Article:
Fan has caught 7,137 baseballs for a world record

His name Zack Hample and he hold the world's record for catching baseballs in the  stands at Major League stadiums. He has his own website and a page in Wikipedia and as of September 29, 2013, he has collected 7,157 baseballs from 50 different stadiums. His personal, one game record, was 36 baseballs at Great America Ball Park on September 14, 2011.

I wasn't aware of Hample until I got around to reading my Oct. 7th issue of The New Yorker where Reeves Wideman wrote  a story on this ballhawkers career. Hample set out this summer to establish a new record of catching a game-used ball in all thirty major league stadiums. He flew to Denver, the last city on his quest and told Wiedeman, "I feel triumphant," after catching a foul ball hit by the Rockies' Todd Helton. He also said he had no plans to retire.

Hample, just after catching Barry Bonds 724th career home run.

Hample, just after catching Barry Bonds 724th career home run.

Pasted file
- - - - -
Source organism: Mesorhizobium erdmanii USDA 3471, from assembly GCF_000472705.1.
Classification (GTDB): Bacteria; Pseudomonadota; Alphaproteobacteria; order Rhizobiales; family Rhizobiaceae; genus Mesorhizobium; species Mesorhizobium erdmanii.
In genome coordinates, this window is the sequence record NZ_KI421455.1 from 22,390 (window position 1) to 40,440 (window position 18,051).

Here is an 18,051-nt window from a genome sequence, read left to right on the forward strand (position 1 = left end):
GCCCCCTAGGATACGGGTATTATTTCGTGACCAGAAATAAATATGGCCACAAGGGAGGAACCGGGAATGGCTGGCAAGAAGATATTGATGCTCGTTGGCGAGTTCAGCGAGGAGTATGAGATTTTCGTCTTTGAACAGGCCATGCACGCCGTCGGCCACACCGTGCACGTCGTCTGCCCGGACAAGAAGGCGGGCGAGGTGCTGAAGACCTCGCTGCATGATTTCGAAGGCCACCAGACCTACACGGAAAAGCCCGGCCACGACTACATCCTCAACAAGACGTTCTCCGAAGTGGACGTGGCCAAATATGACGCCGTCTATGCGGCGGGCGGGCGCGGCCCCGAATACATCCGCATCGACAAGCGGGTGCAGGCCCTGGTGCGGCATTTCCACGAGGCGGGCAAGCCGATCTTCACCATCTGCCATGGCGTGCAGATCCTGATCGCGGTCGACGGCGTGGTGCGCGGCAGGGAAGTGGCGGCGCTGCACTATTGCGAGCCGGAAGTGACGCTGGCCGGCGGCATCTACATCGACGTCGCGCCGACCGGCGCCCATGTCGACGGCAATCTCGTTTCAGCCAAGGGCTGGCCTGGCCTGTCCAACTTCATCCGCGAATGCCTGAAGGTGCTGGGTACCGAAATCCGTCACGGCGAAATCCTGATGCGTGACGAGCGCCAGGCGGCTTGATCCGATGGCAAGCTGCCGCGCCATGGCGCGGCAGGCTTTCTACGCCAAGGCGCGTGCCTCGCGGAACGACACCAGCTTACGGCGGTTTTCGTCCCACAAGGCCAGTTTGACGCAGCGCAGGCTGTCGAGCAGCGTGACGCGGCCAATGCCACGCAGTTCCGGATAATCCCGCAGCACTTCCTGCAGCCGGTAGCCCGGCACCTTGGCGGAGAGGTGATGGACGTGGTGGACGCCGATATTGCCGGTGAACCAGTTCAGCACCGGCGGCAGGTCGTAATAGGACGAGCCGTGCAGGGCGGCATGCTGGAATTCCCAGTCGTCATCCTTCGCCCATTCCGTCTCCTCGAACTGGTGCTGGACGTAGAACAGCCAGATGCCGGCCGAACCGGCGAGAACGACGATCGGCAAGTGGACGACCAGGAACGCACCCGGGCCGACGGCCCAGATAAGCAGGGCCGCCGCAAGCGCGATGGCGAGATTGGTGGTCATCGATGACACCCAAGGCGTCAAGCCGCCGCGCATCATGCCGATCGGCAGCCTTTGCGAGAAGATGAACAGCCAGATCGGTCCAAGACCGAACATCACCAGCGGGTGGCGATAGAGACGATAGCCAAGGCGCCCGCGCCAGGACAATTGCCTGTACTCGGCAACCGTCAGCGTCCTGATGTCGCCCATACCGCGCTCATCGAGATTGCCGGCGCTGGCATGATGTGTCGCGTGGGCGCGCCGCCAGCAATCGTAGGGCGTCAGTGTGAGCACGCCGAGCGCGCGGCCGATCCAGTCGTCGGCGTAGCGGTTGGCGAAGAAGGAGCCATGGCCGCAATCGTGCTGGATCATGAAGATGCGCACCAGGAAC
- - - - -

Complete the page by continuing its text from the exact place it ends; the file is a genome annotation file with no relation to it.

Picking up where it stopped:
Most of the balls are caught during batting practice, but there have been notable game catches and on his website he mentions his top three:  "Mike Trout's first major league homer, Barry Bonds' 724th career homer, and the final Mets home run (thank you, Carlos Beltran) ever hit at Shea Stadium. I also caught Derek Jeter's 3,262nd career hit (a homer in the bottom of the 9th inning at Yankee Stadium), and I snagged the ball that recorded the final out of Mariano Rivera's 313th career save -- random, I know."

And what did he do with the balls?  "I gave back the Trout ball - no questions asked, except to actually be the person to hand it to him after the game. Security didn't want to let me. They said it was get-away day and that the Angels had to catch a bus to the airport. I was like, "Okay, fine, in that case, I'll just keep the ball," and whaddaya know, the bus was somehow able to leave two minutes later. I still have all the others. I've never sold a ball in my life." They are stored in his mother's apartment in 12 garbage cans.

In  Wiedeman's New Yorker story Hample said he "caught his first ball when he was 12 years -- a defining moment in most American childhoods, but one that left him unsatisfied. If I can catch one ball, he thought, why not a thousand? Two decades later, a thirty-six-year-old bookstore clerk, with a shaved head and a soul patch is the world's preeminet ballhawk."

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